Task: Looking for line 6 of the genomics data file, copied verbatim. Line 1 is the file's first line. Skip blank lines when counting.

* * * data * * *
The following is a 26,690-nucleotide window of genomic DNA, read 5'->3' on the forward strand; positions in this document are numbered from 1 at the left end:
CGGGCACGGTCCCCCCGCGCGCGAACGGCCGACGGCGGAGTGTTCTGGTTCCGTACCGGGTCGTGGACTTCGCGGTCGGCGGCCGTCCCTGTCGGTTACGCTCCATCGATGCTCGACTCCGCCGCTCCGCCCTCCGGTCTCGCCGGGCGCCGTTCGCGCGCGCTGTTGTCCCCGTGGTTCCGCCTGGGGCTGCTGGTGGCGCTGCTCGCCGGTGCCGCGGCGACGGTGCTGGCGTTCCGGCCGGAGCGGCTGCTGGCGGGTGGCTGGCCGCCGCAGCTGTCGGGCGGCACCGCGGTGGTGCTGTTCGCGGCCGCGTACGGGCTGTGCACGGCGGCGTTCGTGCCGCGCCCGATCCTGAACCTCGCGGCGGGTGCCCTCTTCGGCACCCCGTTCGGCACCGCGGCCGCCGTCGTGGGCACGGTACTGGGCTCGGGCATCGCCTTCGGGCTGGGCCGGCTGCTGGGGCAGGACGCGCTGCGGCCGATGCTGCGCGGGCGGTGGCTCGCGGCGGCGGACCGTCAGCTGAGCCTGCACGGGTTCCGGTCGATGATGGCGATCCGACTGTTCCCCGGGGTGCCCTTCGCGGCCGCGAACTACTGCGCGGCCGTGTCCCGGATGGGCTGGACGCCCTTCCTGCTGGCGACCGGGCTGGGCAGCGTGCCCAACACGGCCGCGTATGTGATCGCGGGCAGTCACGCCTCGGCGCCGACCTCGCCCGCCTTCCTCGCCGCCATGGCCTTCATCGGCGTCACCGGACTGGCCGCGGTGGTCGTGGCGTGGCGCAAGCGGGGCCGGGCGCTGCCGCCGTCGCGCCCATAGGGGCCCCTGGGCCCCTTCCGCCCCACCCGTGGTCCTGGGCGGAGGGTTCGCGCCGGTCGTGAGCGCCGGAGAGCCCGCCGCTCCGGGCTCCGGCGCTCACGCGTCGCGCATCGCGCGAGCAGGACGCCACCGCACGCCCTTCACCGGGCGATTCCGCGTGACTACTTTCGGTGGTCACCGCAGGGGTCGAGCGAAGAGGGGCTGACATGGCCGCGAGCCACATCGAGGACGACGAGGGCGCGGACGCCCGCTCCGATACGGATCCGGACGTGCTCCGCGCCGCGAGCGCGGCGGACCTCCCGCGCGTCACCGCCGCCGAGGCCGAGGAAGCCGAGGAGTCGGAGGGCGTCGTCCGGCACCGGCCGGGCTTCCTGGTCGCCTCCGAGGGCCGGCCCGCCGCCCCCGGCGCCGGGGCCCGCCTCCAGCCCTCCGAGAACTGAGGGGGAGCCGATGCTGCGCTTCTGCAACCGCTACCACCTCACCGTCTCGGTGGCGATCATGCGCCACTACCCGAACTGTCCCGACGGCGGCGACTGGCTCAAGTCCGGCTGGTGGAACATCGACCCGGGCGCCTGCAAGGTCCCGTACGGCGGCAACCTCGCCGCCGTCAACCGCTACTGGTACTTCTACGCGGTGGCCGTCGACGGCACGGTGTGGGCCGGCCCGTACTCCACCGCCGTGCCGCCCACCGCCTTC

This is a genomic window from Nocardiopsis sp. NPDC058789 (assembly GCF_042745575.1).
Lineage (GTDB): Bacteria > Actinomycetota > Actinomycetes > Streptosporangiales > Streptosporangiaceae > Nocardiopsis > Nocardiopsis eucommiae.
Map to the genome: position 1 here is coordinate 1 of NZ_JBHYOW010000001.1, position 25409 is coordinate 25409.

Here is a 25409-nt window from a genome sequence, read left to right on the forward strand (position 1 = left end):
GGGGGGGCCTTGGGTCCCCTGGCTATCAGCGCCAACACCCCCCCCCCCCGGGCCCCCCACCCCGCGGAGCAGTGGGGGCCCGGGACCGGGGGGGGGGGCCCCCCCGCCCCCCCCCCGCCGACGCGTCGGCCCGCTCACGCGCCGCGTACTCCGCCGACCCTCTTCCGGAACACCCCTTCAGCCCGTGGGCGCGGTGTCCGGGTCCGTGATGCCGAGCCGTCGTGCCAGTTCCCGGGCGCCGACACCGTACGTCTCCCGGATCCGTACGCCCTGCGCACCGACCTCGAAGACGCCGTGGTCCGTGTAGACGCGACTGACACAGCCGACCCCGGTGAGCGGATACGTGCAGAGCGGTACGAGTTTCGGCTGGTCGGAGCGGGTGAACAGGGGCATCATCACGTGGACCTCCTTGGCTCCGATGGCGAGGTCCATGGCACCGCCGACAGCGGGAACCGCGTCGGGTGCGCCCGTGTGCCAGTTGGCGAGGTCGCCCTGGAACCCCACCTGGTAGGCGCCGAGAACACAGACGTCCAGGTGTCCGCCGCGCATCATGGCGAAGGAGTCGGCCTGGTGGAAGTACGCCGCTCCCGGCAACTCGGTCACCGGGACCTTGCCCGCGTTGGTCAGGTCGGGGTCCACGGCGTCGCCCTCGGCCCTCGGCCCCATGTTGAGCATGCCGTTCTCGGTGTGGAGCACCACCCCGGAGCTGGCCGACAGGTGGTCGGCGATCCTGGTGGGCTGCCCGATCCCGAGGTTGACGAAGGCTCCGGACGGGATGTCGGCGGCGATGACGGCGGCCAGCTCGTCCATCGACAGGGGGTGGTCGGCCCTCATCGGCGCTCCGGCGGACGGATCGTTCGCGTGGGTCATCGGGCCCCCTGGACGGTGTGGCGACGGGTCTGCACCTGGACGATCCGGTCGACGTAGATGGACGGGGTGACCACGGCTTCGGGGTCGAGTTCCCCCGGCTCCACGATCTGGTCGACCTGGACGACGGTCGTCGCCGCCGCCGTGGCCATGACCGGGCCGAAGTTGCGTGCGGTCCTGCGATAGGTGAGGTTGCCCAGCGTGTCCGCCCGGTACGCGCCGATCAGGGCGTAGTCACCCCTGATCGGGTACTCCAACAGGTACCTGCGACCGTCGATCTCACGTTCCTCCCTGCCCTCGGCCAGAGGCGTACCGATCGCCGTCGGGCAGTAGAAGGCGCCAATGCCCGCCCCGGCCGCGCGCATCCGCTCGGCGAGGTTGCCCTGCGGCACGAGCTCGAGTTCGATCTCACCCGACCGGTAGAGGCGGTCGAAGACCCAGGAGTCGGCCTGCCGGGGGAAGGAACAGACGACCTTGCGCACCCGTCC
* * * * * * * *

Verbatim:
Here is a 25409-nt window from a genome sequence, read left to right on the forward strand (position 1 = left end):